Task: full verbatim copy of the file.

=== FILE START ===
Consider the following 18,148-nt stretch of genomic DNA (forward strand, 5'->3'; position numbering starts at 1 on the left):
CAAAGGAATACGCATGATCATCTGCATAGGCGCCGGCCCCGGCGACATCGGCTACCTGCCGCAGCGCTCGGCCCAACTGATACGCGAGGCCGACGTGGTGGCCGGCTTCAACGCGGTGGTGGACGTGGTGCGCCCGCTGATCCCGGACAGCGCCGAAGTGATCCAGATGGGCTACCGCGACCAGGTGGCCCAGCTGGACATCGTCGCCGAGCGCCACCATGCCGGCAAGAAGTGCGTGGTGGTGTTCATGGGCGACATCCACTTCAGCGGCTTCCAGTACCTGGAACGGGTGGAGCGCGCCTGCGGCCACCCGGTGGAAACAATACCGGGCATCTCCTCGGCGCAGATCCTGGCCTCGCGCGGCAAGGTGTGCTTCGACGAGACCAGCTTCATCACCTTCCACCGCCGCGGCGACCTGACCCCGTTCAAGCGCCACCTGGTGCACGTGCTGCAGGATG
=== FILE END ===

Consider the following 18,148-nt stretch of genomic DNA (forward strand, 5'->3'; position numbering starts at 1 on the left):
CAAAGGAATACGCATGATCATCTGCATAGGCGCCGGCCCCGGCGACATCGGCTACCTGCCGCAGCGCTCGGCCCAACTGATACGCGAGGCCGACGTGGTGGCCGGCTTCAACGCGGTGGTGGACGTGGTGCGCCCGCTGATCCCGGACAGCGCCGAAGTGATCCAGATGGGCTACCGCGACCAGGTGGCCCAGCTGGACATCGTCGCCGAGCGCCACCATGCCGGCAAGAAGTGCGTGGTGGTGTTCATGGGCGACATCCACTTCAGCGGCTTCCAGTACCTGGAACGGGTGGAGCGCGCCTGCGGCCACCCGGTGGAAACAATACCGGGCATCTCCTCGGCGCAGATCCTGGCCTCGCGCGGCAAGGTGTGCTTCGACGAGACCAGCTTCATCACCTTCCACCGCCGCGGCGACCTGACCCCGTTCAAGCGCCACCTGGTGCACGTGCTGCAGGATG